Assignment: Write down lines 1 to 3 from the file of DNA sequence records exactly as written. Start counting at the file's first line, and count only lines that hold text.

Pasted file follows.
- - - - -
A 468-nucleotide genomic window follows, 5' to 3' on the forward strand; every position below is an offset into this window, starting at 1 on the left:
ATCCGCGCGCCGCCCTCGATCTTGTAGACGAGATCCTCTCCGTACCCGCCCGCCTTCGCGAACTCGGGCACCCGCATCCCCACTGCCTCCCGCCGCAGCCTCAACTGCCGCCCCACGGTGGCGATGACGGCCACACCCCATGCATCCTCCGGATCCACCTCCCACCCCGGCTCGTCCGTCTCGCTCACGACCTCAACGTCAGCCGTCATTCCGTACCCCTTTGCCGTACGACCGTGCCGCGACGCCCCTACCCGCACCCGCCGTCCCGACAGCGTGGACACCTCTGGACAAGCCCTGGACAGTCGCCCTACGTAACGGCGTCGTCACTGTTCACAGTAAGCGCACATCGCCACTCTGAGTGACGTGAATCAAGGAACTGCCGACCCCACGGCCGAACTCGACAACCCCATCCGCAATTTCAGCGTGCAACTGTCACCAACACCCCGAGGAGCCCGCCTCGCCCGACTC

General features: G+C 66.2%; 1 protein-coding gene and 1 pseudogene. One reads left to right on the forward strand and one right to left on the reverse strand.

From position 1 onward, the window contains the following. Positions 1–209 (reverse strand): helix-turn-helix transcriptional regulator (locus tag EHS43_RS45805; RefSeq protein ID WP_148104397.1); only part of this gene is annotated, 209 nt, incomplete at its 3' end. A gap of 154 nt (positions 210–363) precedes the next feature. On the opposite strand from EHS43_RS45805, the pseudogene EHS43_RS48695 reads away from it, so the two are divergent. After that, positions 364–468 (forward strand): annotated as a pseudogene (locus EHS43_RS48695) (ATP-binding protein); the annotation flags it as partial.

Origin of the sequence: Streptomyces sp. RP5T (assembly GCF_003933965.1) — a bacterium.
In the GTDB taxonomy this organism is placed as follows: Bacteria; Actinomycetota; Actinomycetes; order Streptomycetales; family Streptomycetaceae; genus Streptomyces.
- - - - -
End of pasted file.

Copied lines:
A 468-nucleotide genomic window follows, 5' to 3' on the forward strand; every position below is an offset into this window, starting at 1 on the left:
ATCCGCGCGCCGCCCTCGATCTTGTAGACGAGATCCTCTCCGTACCCGCCCGCCTTCGCGAACTCGGGCACCCGCATCCCCACTGCCTCCCGCCGCAGCCTCAACTGCCGCCCCACGGTGGCGATGACGGCCACACCCCATGCATCCTCCGGATCCACCTCCCACCCCGGCTCGTCCGTCTCGCTCACGACCTCAACGTCAGCCGTCATTCCGTACCCCTTTGCCGTACGACCGTGCCGCGACGCCCCTACCCGCACCCGCCGTCCCGACAGCGTGGACACCTCTGGACAAGCCCTGGACAGTCGCCCTACGTAACGGCGTCGTCACTGTTCACAGTAAGCGCACATCGCCACTCTGAGTGACGTGAATCAAGGAACTGCCGACCCCACGGCCGAACTCGACAACCCCATCCGCAATTTCAGCGTGCAACTGTCACCAACACCCCGAGGAGCCCGCCTCGCCCGACTC

General features: G+C 66.2%; 1 protein-coding gene and 1 pseudogene. One reads left to right on the forward strand and one right to left on the reverse strand.